March 11, 1974

Presidential Decree No. 410 cites Proclamation No. 1081 — the Declaration of Martial Law — as the source of a new law that declares ancestral lands occupied and cultivated by national cultural communities as alienable and disposable. It stated that: “any provision of law, decree, executive order, rule or regulation to the contrary notwithstanding all unappropriated agricultural lands forming part of the public domain at the date of the approval of this Decree occupied and cultivated by members of the National Cultural Communities for at least ten (10) years before the effectivity of this Decree, particularly in the provinces of Mountain Province, Cagayan, Kalinga Apayao, Ifugao, Mindoro, Pampanga, Rizal, Palawan, Lanao del Sur, Lanao del Norte, Sultan Kudarat, Maguindanao, North Cotabato, South Cotabato, Sulu, Tawi-Tawi, Zamboanga del Sur, Zamboanga del Norte, Davao del Sur, Davao del Norte, Davao Oriental, Davao City, Agusan, Surigao del Sur, Surigao del Norte, Bukidnon, and Basilan are hereby declared part of the ancestral lands of these National Cultural Communities and as such these lands are further declared alienable and disposable if such lands have not been earlier declared as alienable and disposable by the Director of Forest Development… Provided, further, that the Government in the interest of its development program, may establish agro- industrial projects in these areas for the purpose of creating conditions for employment and thus further enhance the progress of the people.”

May 29, 1974

A meeting was held between President Marcos and President Suharto of Indonesia at Menado, North Sulawesi. The agenda was the solidarity of the region vis-à-vis ASEAN. President Marcos asked his counterpart to persuade the leaders of Islamic states to refrain from intervening in the conflict in Mindanao and allow him to bring about a peaceful solution to the problem. It was only with external support that the MNLF was successfully waging war. Accompanying President Marcos was Executive Secretary Alejandro Melchor, Chairman of the Presidential Task Force for the Rehabilitation of Mindanao. The peaceful solution President Marcos had in mind involved channeling greater resources into Mindanao’s development.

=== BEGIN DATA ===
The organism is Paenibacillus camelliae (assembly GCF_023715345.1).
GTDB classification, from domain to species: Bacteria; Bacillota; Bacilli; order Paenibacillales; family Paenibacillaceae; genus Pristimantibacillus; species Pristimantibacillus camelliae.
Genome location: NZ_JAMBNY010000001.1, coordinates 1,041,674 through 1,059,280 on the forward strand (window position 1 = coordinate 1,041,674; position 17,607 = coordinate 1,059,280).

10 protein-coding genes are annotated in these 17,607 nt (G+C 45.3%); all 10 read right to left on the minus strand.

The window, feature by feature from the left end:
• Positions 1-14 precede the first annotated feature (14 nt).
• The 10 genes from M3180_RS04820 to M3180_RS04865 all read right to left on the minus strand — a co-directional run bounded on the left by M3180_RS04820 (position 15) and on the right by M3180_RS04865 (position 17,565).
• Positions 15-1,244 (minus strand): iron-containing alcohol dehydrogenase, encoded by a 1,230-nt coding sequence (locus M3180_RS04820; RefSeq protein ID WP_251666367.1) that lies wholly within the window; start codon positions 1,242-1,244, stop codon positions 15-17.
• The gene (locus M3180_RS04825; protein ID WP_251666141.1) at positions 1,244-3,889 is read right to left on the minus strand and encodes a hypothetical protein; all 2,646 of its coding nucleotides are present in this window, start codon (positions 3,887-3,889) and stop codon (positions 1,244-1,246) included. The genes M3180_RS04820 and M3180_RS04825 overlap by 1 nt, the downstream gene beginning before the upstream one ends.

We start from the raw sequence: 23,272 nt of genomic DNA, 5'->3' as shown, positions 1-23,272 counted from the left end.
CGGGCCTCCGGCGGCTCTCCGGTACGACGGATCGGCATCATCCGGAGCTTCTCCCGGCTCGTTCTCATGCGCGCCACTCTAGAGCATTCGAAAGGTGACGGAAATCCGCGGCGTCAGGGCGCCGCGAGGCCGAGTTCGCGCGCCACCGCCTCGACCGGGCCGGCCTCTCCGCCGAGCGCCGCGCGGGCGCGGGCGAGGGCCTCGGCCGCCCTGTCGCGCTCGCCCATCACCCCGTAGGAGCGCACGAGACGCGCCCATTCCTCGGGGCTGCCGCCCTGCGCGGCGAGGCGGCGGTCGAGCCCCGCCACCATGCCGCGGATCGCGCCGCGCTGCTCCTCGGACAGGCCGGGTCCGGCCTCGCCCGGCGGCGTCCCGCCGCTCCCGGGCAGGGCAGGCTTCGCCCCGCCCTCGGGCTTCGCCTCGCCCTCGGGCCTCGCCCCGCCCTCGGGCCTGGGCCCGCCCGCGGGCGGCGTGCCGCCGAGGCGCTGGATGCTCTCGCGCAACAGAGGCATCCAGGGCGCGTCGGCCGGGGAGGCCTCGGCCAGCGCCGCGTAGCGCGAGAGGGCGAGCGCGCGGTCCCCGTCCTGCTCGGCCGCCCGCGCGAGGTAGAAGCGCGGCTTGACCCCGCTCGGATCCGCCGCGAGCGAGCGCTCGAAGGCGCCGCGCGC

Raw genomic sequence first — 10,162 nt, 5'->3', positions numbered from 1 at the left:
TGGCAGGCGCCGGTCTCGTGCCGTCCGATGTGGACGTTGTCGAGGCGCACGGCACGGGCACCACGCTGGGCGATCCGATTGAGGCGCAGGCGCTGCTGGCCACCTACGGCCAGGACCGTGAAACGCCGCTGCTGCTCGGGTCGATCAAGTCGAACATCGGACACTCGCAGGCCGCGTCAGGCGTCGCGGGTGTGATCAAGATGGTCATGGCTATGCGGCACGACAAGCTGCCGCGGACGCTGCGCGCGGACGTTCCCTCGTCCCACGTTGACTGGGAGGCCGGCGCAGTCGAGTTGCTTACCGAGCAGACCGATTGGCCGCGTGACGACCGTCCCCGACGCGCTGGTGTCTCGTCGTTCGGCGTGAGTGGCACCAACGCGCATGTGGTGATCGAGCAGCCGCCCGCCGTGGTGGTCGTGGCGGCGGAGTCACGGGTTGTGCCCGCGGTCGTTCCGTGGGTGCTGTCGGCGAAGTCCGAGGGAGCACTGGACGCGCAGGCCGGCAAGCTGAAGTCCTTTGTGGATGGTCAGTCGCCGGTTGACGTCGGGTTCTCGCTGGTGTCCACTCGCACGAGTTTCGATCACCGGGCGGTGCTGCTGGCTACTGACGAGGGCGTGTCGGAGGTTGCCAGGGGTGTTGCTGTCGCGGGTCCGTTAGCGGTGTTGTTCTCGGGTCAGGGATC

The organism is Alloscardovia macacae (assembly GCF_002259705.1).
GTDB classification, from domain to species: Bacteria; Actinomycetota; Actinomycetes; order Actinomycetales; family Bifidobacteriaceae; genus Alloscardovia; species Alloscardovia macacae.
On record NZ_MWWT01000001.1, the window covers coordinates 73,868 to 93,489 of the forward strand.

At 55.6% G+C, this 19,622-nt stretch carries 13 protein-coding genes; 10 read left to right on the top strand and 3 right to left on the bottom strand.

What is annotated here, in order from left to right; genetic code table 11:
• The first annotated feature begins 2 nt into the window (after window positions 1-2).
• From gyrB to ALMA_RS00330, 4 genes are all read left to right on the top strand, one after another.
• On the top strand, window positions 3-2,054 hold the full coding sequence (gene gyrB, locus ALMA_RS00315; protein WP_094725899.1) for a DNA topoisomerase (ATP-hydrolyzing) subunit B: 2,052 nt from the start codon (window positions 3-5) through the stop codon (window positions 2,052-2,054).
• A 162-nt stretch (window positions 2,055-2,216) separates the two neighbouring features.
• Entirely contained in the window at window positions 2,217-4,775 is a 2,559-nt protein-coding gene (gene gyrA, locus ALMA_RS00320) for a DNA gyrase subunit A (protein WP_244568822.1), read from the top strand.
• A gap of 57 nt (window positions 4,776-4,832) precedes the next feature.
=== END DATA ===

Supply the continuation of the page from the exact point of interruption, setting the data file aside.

June 1974

The AFP undertook “Oplan Kingfisher” to regain control of Zamboanga del Sur, starting with the Pagadian area and other western towns. This offensive is said to have crippled the MNLF in this area, rendering them incapable of staging large-scale offensives. A subsequent “Oplan Sea Breeze” involved zonal search operations in Pagadian to reveal caches of firearms and ammunitions.

June 21 to 25, 1974

Resolution No. (18)[1] was “adopted by the Islamic Conference held in Kuala Lumpur, Malaysia in Jumada Alakhir 1393 H. corresponding to June 1974 A.D. which recommends the searching for a just and peaceful political solution to the problem of the Muslims in the South of the Philippines through negotiations.”[2]

July 1974

The battle for Upi (now in Maguindanao) was a two-day standoff ending in the withdrawal of government troops. The MNLF held the town. Upi was razed.

August 1974

Six hundred MNLF fighters camped in Indanan, Sulu, were attacked by the 1⁄4 Brigade that was deployed to preempt a rebel first attack.

The AFP retook Upi. Town reconstruction commenced immediately, under the commanding officer of the 2nd Infantry Battalion, who was designed acting mayor. At this point in the conflict, the AFP scaled up its reconstruction work as part of the government’s overall strategy.

August 23 to September 3, 1974

The MNLF fielded 500 men to capture Balabagan in Lanao del Sur, cutting off two companies of the 26th Infantry Battalion. No response from the AFP transpired for two weeks, after which bombardment from Navy ships preceded the landing of a marine battalion. Balabagan was razed by the departing MNLF.

September 24, 1974

Military and paramilitary personnel killed 1,500 male Muslims, aged 11 to 70 years old, of Malisbong, Palimbang, in what is now Sultan Kudarat Province, inside their (Tacbil) mosque. The Malisbong Massacre, since regarded by Muslim communities to be among the extreme atrocities committed by the government during Martial Law, was not recognized as factual by the Commission on Human Rights until the 40th anniversary of the event. One account asserted that: “Moro men were shot to death while women and children were arrested and brought to a nearby Marines and Navy boat anchored on the sea shore that was constantly shelling the community.” The account also claimed, “Women aged nine to 60 years-old were raped while being detained at the boat overnight. About 3,000 detained women and children were later released and ushered to a community along the seashore. Most of them lost their sanity due to grave torture during interrogations.” Three hundred houses were destroyed and burned by government forces, specifically citing the AFP 15th Infantry Battalion.

1975

Muslim Filipinos numbered an estimated 2.2 million, representing 5% of the national population. In Mindanao, the proportion of Muslims is 25% to Christians, and only 5 of 25 Mindanao provinces had a predominant Muslim population.

January 7 to 15, 1975

Cotabato City’s Awang Airport was, until this point, again under MNLF control. The AFP 6th Infantry Brigade conducted counter mortar fire and undertook “search and destroy” missions. Recorded MNLF deaths numbered 86.